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Examiner
  • Lori Boyajian-O'Neill: Pet ownership likely good for your heart

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  • I am a pet lover. I used to say that I was a dog lover (still true), but my daughter dogged us (pun intended) relentlessly for over a year to get a cat.
    “They are so soft and cuddly, Mommy.”
    “Don't you want a nice puppy dog?”
    “No, a kitty cat! They are soft.”
    “Puppies are soft.”
    “Not as soft as a kitty.”
    Our beautiful Siamese cat is, in fact, soft and cuddly. My sister owns a golden retriever who is not soft or cuddly but maddeningly, insufferably, perpetually happy and who lives to love. My Siamese is loving, sedate and independent. The golden retriever is rambunctious, crazy, unintentionally destructive (watch the wagging tail) and, as is with all dogs, completely dependent.
    The American Heart Association reports that owning a dog or cat may decrease risk for heart disease. Dogs and cats and human heart disease, what do you know, T or F?
    1. They may lower blood pressure.
    2. They may lower levels of stress hormone.
    3. They are used to treat post traumatic stress disorder.
    Charles Schulz famously wrote, “Happiness is a warm puppy.” He may well have written, “Heart health is a warm puppy.” The AHA reviewed studies which suggest that pets, specifically dogs and cats, lower blood pressure and heart rate, decrease levels of stress hormones and generally have a calming effect. The mere presence of a dog or cat in the room has been shown to the lower blood pressure of caretakers.
    The evidence is not from gold standard double-blind randomized controlled trials. But, there are enough indicators that the AHA cautiously stated that dogs and cats are, “probably associated with reduced risk of heart disease.” We pet owners just know they make us feel good.
    The AHA is careful not to encourage the ownership of dogs or cats solely for the potential health benefits, but rather to provide a good home for the pets and for good companionship. That said, this is great news for pet lovers who have long known the pure joy of the bond with their four-legged friends. Now they learn that their beloved pets may even help them live longer, happier lives.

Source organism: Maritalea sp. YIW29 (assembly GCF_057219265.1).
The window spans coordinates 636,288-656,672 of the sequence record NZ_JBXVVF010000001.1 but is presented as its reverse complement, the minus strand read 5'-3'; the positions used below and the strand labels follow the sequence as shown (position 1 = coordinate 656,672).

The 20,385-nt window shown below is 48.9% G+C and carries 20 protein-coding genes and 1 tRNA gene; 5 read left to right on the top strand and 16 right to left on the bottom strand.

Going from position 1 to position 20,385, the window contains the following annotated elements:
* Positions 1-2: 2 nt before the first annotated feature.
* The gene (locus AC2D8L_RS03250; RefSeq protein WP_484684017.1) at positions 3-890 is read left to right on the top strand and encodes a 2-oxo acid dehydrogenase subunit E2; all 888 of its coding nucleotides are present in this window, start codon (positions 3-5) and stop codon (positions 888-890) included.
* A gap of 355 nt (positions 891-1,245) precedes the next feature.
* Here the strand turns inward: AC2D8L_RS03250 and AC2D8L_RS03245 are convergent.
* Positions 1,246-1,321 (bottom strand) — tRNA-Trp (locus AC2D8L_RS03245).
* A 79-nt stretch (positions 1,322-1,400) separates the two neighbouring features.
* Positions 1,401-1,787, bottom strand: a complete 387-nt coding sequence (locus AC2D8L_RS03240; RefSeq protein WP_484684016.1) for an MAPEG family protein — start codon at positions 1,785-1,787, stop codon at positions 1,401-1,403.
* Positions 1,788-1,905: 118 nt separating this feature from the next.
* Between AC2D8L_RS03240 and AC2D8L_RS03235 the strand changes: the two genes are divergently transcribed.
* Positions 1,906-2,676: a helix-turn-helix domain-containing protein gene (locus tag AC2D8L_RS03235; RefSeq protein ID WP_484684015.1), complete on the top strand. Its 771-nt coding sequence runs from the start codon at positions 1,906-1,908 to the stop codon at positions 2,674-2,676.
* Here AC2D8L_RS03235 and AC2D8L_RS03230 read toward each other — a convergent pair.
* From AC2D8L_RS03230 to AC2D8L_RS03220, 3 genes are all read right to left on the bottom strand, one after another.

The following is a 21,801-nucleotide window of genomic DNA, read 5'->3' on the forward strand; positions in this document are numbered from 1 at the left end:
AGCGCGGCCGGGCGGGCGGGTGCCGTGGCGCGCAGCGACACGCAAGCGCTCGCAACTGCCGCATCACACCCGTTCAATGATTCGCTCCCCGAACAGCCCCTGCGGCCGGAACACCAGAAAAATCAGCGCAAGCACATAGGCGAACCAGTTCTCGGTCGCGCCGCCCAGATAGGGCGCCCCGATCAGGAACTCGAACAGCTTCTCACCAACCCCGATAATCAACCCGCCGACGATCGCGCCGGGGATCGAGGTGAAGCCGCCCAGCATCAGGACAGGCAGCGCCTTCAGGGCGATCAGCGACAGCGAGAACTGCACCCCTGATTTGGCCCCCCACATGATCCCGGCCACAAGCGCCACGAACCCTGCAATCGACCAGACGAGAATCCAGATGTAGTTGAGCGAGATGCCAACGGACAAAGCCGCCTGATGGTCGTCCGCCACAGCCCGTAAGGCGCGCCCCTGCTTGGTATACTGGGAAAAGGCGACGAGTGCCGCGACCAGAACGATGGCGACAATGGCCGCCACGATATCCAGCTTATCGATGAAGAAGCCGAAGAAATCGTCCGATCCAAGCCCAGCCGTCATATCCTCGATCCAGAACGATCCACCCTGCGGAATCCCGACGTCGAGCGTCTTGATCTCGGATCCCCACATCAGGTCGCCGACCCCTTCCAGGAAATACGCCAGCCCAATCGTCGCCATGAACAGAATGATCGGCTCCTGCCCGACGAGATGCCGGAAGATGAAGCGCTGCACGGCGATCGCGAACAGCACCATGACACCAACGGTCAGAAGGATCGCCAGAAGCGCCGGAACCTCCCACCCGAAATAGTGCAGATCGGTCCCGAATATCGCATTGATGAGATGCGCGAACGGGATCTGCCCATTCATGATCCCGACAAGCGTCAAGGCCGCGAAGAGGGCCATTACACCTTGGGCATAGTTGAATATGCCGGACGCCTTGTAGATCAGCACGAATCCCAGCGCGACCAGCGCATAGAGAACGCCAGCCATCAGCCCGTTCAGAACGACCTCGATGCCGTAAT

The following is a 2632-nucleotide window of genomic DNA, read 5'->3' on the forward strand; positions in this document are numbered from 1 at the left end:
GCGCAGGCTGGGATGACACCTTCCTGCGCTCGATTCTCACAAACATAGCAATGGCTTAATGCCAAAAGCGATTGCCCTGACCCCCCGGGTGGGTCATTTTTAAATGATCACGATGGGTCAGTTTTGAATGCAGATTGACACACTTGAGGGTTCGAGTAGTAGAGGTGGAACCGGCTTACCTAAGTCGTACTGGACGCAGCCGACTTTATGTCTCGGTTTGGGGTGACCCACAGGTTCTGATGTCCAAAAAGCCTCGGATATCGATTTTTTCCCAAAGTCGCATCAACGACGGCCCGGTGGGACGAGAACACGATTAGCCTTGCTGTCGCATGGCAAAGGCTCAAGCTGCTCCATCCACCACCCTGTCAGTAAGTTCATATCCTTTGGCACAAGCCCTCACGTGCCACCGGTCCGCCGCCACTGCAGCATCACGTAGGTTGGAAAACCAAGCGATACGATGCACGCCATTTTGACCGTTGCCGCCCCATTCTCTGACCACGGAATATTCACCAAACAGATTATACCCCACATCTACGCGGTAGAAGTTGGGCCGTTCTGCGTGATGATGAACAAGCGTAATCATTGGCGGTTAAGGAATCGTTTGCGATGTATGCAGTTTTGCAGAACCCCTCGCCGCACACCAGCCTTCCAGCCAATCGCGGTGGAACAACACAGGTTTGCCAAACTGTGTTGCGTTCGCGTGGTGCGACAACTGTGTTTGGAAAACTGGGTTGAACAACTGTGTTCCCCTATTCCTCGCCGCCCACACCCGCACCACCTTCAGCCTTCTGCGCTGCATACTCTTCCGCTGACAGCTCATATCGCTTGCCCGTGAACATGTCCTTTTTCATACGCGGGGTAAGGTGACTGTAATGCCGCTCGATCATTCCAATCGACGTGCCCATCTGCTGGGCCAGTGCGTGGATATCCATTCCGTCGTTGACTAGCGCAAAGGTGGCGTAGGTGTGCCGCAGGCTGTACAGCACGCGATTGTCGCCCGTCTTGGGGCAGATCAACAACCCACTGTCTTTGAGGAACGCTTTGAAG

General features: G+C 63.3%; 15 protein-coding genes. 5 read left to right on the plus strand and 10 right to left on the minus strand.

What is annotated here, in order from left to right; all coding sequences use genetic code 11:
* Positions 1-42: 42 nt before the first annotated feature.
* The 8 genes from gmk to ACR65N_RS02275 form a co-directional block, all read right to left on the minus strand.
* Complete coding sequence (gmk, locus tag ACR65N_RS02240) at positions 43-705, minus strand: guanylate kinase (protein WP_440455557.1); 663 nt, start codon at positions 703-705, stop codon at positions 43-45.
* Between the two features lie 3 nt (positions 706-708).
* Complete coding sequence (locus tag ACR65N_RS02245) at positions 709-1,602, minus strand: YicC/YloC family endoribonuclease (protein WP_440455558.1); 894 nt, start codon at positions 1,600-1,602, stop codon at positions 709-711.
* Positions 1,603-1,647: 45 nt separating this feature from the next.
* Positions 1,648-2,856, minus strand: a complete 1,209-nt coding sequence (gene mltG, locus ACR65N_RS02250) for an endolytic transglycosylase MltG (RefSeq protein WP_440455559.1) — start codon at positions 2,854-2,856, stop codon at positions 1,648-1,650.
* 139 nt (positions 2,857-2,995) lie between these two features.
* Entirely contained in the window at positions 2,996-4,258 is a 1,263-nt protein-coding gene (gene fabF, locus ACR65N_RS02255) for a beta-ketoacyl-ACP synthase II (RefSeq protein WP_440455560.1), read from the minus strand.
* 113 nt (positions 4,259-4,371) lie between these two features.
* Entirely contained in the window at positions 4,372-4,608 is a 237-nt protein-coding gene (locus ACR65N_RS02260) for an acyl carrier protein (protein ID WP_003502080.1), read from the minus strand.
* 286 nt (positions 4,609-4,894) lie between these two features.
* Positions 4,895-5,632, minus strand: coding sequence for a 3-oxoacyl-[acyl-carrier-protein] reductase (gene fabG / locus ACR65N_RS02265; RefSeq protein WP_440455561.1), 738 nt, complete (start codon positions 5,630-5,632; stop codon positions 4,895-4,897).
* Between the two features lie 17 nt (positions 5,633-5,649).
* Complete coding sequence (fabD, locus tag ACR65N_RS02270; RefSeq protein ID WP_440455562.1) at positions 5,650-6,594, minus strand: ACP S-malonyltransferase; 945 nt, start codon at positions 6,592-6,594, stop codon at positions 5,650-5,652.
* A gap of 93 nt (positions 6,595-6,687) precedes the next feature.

There are organizations that take therapy dogs to hospitals and nursing homes, always warming the hearts of young and old alike. Kids at Children's Mercy Hospital have been delighted by unexpected visits from therapy pets.
    The Guardians of Rescue is an organization that assists veterans suffering from post traumatic stress disorder (PTSD) by providing therapy dogs for consolation and relief from suffering through their “Paws of War” program. Veterans report that the animals provide comfort and have a calming effect. The Department of Veterans Affairs is conducting research into the role pet therapy may play in the healing of vets with PTSD. Pet therapy has also been used as an adjunct treatment for chronic pain and depression.
    Page 2 of 2 - Whether it is the friendliest Siamese cat in the world or the wackiest, most loving golden retriever, pets infuse our lives with joy. Now we are learning that they can help us live longer and happier lives. George Eliot posited, “Animals are such agreeable friends, they ask no questions, they pass no criticisms.” They are good for the soul, and now we are coming to understand, good for the heart.
    Answers: 1. T; 2. T; 3. T.
    Dr. Lori Boyajian-O’Neill can be contacted at lori.boyajian-oneill@hcahealthcare.com.

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